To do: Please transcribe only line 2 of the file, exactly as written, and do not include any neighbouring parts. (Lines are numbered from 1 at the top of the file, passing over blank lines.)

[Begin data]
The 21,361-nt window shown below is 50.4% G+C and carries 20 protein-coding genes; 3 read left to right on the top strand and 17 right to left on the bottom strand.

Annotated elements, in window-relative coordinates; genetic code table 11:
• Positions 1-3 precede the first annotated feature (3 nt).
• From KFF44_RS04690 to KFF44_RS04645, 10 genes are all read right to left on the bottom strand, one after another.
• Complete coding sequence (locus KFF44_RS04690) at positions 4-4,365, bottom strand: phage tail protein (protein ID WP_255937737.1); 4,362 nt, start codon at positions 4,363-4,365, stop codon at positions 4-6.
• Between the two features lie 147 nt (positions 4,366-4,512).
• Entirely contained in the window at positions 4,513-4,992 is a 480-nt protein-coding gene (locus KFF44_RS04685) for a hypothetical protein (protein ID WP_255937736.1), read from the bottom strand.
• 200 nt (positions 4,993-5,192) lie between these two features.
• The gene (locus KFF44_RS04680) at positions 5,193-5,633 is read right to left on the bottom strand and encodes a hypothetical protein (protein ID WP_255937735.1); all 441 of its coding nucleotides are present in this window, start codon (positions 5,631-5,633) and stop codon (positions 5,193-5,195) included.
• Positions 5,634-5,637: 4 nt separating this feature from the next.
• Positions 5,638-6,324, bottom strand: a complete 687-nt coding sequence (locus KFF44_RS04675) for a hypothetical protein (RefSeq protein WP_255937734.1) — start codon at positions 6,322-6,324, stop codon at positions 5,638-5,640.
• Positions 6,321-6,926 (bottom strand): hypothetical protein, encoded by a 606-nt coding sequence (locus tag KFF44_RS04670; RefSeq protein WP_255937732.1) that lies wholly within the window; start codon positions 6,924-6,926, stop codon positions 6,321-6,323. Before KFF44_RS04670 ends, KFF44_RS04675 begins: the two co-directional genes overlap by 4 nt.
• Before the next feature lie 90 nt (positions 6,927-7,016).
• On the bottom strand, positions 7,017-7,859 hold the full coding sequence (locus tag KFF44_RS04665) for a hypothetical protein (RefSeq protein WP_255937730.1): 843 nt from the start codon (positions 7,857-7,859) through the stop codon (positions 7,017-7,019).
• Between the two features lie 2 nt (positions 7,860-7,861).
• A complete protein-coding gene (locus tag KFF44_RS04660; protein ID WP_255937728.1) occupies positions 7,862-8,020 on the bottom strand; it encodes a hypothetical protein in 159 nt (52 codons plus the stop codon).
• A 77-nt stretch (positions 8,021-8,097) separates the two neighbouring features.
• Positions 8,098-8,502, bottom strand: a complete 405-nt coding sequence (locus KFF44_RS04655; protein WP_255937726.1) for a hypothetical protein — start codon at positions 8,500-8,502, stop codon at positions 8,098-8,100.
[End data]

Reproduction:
Annotated elements, in window-relative coordinates; genetic code table 11: